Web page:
Our invention is a connector by which an electrical cable is attached to the terminal post of a vehicle battery. For the US Army, which maintains thousands of vehicles, such connectors need to attach and detach from a terminal post as quickly and easily as possible. Although efficient connectors save only a small amount of time for each battery change, the aggregate savings they achieve for the Army's fleet is appreciable. The connectors must also have a secure mechanical attachment to the terminal post so that engine vibration and vehicle bounce do not loosen the connector from the terminal post.

Our connector firmly attaches to a terminal post by means of a metal band whose flexible loop cinches about the post. The band has a flat section integral with the loop, the flat section being stiffer than the loop. Affixed to the flat section is an element for swingably mounting a flexible arm to the ban. A lever is connected between the outer, or swung, end of the arm and the loop. The arm, lever and loop cooperate to form a mechanically bistable structure which switches the connector between a post locking configuration and a post releasing configuration.

BRIEF DESCRIPTION OF THE DRAWINGS

FIG. 1 is a side elevational view of a first embodiment of our connector in a post releasing configuration.

FIG. 2 is a side elevational view of the first embodiment of the connector in a post locking configuration.

FIG. 3 is a side elevational view of a second embodiment of the connector in a post releasing configuration.

FIG. 4 is a side elevational view of the second embodiment of the connector in a post locking configuration.

FIG. 5 is a side elevational view of a third embodiment of the connector in a post locking configuration.

FIG. 6 is a side elevational view of a fourth embodiment of the connector in a post locking configuration.

FIG. 7 is a detail view showing the engagement between a dog legged lever of our connector and the end of the flexible loop.

FIG. 8 is a plan elevational view of the loop and adjacent element wherein the loop has been laid out flat.

FIG. 9 is a side elevational view of a fourth embodiment of the connector in a post locking configuration.

FIG. 10 is a side elevational view of the second embodiment of thye connector in the post releasing configuration and covered by an elastomeric boot.

DETAILED DESCRIPTION

In FIG. 1 is shown a battery post connector 10 configured so that the a loop 14 of the connector's flexible band 12 encircles most of battery terminal post 16 and is radially spaced therefrom. Connected directly to and typically integral with loop 14 is a straight mediate segment 18, segment 18 being stiffer than loop 14. Segment 18 has a generally flat elongate surface 34 lying in plane 34a. At one end of mediate segment 18 is a step segment 20 which connects segment 18 to the band's final, offset segment 22. Offset segment 22 is so called because it is offset or spaced from plane 34a by step segment 20.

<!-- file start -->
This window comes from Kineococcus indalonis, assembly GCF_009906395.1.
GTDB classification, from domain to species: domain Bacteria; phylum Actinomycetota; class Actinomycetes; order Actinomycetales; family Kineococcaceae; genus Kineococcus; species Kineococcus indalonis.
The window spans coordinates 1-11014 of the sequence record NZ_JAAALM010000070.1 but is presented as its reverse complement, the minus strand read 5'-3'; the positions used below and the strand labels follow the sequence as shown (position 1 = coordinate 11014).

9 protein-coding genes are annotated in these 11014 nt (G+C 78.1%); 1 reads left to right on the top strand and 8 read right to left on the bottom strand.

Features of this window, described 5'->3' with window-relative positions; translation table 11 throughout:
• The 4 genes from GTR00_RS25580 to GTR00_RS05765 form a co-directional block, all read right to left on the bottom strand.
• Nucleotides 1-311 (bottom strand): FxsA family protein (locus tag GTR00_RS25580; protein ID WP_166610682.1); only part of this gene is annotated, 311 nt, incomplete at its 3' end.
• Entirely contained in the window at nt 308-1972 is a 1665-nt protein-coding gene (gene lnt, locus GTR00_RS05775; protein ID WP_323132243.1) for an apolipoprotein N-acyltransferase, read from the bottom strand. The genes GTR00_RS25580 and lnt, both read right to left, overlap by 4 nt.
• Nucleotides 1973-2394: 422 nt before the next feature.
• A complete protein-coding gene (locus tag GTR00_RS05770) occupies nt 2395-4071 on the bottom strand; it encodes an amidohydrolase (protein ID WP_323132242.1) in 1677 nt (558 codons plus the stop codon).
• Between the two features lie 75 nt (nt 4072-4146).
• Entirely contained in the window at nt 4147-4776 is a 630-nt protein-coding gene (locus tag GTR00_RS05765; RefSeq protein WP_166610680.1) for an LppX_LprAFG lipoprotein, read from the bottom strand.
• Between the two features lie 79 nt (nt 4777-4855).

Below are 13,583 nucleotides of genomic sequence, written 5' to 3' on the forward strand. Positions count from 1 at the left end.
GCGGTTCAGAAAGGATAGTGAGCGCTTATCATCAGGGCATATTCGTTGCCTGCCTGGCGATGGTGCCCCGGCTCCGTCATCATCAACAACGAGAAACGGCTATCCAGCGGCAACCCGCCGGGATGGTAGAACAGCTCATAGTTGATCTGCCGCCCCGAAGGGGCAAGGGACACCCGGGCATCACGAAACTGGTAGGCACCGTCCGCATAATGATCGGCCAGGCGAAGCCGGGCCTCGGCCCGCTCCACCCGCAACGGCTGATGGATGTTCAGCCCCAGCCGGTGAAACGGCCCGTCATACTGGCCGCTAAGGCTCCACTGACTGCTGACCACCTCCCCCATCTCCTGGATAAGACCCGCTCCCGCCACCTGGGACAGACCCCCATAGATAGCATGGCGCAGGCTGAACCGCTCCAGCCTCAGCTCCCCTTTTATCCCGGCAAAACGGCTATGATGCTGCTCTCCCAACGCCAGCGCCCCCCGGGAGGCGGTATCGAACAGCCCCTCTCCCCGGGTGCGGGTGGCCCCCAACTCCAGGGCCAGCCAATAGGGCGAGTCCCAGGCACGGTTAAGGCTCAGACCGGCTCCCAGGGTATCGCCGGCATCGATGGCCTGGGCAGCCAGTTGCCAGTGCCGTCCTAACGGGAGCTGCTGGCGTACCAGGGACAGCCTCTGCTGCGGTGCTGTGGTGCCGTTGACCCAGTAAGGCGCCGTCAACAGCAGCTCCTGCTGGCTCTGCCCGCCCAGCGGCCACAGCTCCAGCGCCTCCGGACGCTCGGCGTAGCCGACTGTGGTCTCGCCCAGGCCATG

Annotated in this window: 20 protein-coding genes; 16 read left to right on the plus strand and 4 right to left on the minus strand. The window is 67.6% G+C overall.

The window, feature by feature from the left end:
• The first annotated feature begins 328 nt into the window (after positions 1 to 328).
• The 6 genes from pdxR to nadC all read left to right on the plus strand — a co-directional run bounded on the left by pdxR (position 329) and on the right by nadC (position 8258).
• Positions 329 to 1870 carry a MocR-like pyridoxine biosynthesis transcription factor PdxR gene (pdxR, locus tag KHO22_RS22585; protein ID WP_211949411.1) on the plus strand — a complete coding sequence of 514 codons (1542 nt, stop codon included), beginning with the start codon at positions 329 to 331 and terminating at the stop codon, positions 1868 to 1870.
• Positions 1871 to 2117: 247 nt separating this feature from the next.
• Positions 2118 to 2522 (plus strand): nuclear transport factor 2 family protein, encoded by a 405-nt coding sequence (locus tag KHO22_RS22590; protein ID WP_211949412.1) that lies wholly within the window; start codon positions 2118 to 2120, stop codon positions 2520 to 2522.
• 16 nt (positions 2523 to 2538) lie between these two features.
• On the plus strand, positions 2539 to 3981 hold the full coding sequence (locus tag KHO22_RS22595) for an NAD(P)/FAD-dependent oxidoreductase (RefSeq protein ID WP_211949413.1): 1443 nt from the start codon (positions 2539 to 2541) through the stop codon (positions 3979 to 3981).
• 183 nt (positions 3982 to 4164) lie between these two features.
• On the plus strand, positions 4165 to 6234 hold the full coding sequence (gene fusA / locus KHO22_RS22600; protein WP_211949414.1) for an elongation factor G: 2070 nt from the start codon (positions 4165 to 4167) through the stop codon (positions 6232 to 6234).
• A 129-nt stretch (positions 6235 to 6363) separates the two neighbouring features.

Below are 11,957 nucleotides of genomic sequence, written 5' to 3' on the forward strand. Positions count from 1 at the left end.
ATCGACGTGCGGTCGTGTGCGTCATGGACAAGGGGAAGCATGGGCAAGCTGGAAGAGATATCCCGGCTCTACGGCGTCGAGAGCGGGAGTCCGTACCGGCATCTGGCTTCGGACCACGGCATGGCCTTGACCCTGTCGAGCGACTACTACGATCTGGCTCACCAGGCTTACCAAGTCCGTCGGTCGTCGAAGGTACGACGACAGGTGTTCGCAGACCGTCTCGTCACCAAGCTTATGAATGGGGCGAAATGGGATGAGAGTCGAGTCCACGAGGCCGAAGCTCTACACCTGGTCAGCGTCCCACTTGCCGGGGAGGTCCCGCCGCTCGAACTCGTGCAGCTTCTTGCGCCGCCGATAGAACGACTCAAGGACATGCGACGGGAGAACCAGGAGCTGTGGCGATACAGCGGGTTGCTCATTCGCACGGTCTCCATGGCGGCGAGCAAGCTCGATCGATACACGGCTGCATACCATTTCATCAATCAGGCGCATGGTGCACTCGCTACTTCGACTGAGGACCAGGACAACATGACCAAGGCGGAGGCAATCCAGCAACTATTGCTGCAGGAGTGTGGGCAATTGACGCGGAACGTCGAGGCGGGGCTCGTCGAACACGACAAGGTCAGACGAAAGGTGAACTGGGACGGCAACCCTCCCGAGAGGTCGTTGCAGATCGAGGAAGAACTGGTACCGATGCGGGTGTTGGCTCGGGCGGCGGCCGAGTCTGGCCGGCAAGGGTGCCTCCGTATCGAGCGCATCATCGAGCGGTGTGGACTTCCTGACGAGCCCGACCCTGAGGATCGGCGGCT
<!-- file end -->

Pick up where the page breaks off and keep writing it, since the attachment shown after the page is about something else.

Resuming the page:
Step segment 20 and the adjacent zones of segments 18 and 22 form a generally Z-shaped structure remote from loop 14 that can, if desired, be stiffened by a triangular rib 24 so that any relative motion between segments 18 and 22 is prevented. Bolted or otherwise suitably connected to offset segment 22 is an electrical contact 50 from which leads electrical line or cable 52.

Fixed to offset segment 22 is a flexible coil 26 to which attaches proximal end 30 of a flexible pivot arm 28, the arm terminating in distal end 32. Proximal end 30 is offset from mediate segment 18 by a distance "A", or stated another way, proximal end 30 is spaced a distance "A" from plane 34a. Arm 28 can swing on coil 26 counterclockwise from the arm's FIG. 1 position, where distal end 32 points away from surface 34 and is farther from surface 34 than is proximal end 30. The arm swings to the FIG. 2 position, where distal end 32 points toward surface 34 and is closer to surface 34 than is proximal end 30.

Pivoted to distal end 32 is dog-legged lever 36. The lever's legs ordinarily form an angle of 110 to 130 with each other and in the figures the legs form an angle of 115. The lever has a zone 38 where the levers tapered legs 40 and 42 meet, and zone 38 has an aperture 44 journalled with the distal end of 32 of arm 30. Although the journal connection between end 32 and zone 38 is typically loose as shown in FIGS. 1 and 2, the journal connection can be a close fit or a snug fit if desired. The combined length of leg 42 and pivot arm 28 is greater than the distance between coil 26 and battery post 16. This fact combined with the spring biases of band 14 and arm 28 causes connector 10 to be mechanically bistable, the stable configurations positions being those in FIG. 1 and FIG. 2.

As shown in greater detail in FIG. 7, the outer end of arm 42 preferably has eye 44 by which lever 36 is pivoted about axis 45 to the end of loop 14. It can be seen that the end of loop 14 and eye 44 lie between post 16 and coil 26. Eye 44 pivots on a rod 46 that is fixed to the band 14, and either end of rod 46 has a head 48 to retain the eye on the rod. As an alternative, the connection between loop 14 and arm 42 can be a simpler, fixed connection.

In FIG. 1, connector 10 is in a "release" configuration which allows the connector to easily be slid off battery post 16. In this release configuration, pivot arm 28 is in a free state, having no elastic deformation. In FIG. 2, connector 10 is in a clamping configuration in which connector 10 securely grasps post 16. To move connector 10 from the release configuration to the clamping configuration, lever leg 40 is first swung about coil 26 toward post 16 (counterclockwise in FIG. 1) until eye 44 contacts post 16. Then, while keeping eye 44 in contact with post 16, dog leg lever 36 is swung about the axis 45 (FIG. 7) of eye 44 toward surface 34. The motion of dog leg lever 36 swings pivot arm 28 about coil 26 toward surface 34. Pivot arm 28 elastically bends as it swings about coil 26, the maximum amount of the pivot arm's bend occurring when the arm's distal end 32 lies in a mediate position directly between the arm's proximal end 30 and central axis 54 of post 16. At the finish of the pivot arm's swing about coil 26, the pivot arm is in its position shown in FIG. 2. The pivot arm is then either not bent at all or is essentially unbent compared to the arm's bend when distal end 32 is in the mediate position. The spring bias of pivot arm 28 now locks lever 36 in place so that connector 10 is held in its FIG. 2, clamping configuration.